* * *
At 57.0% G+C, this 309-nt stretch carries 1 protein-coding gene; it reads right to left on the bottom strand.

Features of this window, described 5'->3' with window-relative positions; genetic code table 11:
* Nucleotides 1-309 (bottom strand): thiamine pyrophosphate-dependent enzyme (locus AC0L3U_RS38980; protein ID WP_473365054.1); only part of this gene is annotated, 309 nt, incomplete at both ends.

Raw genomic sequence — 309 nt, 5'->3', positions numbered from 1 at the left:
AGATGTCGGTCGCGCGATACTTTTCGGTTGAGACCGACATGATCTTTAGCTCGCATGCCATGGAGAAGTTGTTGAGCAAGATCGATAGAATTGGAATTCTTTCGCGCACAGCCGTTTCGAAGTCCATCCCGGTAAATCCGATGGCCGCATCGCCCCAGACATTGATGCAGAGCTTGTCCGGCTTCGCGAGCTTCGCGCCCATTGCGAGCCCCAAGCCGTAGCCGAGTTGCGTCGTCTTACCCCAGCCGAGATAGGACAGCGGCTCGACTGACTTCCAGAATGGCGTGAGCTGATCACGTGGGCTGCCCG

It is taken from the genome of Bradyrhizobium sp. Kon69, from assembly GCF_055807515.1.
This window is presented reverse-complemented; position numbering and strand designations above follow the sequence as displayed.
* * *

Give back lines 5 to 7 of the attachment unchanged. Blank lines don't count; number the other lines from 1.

AGATGTCGGTCGCGCGATACTTTTCGGTTGAGACCGACATGATCTTTAGCTCGCATGCCATGGAGAAGTTGTTGAGCAAGATCGATAGAATTGGAATTCTTTCGCGCACAGCCGTTTCGAAGTCCATCCCGGTAAATCCGATGGCCGCATCGCCCCAGACATTGATGCAGAGCTTGTCCGGCTTCGCGAGCTTCGCGCCCATTGCGAGCCCCAAGCCGTAGCCGAGTTGCGTCGTCTTACCCCAGCCGAGATAGGACAGCGGCTCGACTGACTTCCAGAATGGCGTGAGCTGATCACGTGGGCTGCCCG

It is taken from the genome of Bradyrhizobium sp. Kon69, from assembly GCF_055807515.1.
This window is presented reverse-complemented; position numbering and strand designations above follow the sequence as displayed.